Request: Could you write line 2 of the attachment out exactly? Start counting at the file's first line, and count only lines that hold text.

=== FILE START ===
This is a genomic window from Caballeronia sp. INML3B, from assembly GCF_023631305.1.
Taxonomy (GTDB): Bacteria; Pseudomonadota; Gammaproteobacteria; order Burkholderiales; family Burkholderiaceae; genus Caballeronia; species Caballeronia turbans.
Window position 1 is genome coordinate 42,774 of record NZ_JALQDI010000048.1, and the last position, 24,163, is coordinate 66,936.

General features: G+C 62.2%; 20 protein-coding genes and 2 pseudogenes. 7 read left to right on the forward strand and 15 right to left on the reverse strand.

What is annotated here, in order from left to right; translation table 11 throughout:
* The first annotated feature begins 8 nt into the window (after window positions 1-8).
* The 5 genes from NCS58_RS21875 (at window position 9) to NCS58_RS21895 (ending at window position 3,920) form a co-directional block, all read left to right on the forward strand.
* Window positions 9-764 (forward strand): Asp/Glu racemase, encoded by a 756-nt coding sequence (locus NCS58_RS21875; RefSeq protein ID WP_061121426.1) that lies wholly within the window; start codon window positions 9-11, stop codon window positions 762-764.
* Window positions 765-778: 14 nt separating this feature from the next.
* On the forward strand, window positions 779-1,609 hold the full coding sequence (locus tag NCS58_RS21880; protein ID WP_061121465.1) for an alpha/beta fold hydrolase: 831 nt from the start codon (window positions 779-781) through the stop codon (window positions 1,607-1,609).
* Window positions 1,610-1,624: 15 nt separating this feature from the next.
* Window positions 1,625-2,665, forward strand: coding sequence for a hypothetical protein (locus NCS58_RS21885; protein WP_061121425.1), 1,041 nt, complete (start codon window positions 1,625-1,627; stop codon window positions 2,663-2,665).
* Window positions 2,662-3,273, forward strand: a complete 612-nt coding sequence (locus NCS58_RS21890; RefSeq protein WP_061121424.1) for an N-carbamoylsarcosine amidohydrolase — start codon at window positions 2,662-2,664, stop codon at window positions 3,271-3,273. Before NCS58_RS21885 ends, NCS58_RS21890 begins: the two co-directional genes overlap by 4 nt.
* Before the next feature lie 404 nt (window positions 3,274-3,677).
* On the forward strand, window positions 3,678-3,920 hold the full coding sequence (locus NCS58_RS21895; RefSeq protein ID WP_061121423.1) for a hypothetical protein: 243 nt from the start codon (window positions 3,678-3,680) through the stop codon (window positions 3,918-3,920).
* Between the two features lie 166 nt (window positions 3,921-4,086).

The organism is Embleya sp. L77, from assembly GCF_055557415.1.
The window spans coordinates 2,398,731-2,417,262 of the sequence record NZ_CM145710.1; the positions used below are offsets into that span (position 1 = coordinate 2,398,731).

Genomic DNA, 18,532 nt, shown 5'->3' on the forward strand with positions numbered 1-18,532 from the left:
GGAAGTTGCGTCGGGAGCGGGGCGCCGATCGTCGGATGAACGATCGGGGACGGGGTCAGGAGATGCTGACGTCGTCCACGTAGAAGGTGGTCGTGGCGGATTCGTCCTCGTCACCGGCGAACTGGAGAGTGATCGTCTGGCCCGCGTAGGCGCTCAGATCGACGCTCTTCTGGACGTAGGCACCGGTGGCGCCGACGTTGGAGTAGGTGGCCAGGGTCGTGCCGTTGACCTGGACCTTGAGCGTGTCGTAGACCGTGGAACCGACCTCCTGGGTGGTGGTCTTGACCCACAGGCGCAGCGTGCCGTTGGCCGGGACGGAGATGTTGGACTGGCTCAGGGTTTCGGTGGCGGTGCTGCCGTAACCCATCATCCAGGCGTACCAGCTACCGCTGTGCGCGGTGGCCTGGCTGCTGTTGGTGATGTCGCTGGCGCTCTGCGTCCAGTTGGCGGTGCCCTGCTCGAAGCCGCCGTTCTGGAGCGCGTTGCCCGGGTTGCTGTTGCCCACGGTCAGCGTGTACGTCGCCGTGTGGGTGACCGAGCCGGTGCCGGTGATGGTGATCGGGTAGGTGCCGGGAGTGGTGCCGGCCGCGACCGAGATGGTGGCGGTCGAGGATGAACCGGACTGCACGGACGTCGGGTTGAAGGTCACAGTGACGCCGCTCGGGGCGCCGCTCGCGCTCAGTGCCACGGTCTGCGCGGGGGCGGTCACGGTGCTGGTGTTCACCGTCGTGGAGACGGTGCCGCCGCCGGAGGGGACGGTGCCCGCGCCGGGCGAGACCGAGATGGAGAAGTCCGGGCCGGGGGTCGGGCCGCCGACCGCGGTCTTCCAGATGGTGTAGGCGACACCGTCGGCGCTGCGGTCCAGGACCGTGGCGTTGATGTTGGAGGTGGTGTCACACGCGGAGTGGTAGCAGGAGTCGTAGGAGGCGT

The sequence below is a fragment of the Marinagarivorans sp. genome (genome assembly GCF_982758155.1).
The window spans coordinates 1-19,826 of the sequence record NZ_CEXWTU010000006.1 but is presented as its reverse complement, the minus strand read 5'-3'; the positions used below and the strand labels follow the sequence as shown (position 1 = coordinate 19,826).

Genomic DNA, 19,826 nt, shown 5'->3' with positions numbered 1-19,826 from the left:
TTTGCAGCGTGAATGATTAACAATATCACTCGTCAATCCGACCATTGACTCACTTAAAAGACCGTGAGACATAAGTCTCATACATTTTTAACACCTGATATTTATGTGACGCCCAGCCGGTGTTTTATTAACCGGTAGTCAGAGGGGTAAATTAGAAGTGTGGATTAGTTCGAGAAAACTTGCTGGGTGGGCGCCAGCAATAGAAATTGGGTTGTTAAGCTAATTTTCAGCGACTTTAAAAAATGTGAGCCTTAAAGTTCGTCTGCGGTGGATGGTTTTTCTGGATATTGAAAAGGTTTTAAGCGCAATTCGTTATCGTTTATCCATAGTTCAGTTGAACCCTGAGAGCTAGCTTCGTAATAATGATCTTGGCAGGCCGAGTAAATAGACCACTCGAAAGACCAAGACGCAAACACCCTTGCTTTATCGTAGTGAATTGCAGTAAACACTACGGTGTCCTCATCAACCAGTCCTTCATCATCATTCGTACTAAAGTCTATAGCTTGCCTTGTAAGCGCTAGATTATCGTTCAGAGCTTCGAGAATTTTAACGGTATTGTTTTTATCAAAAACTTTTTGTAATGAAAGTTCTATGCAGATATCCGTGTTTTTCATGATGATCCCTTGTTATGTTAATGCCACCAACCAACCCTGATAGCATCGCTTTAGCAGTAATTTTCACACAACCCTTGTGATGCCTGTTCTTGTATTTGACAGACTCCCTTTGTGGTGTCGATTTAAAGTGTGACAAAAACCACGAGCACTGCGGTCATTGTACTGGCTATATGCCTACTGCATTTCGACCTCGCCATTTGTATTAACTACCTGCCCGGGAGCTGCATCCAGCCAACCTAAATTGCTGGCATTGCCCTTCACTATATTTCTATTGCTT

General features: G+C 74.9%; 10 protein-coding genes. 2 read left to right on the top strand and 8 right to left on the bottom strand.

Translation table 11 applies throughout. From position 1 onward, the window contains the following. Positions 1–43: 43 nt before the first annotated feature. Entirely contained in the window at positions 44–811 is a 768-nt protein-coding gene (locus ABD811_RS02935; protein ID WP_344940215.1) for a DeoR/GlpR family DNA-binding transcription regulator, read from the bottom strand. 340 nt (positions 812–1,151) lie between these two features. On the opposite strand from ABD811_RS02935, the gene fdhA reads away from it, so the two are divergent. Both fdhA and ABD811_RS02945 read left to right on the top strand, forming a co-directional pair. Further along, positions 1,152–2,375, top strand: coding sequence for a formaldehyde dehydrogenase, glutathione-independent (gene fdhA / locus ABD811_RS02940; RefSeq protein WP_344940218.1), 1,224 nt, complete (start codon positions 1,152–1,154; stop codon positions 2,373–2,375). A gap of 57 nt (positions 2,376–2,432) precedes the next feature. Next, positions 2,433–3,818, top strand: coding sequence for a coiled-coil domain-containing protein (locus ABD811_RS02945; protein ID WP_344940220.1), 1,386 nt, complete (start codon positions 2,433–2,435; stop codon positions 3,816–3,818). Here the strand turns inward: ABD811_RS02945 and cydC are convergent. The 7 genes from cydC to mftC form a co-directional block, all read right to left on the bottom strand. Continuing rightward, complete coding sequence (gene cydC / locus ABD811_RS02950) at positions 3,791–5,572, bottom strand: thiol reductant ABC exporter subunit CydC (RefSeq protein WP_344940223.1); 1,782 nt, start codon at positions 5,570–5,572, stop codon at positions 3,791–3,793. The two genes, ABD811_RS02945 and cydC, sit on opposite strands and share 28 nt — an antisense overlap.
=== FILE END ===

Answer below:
Taxonomy (GTDB): Bacteria; Pseudomonadota; Gammaproteobacteria; order Burkholderiales; family Burkholderiaceae; genus Caballeronia; species Caballeronia turbans.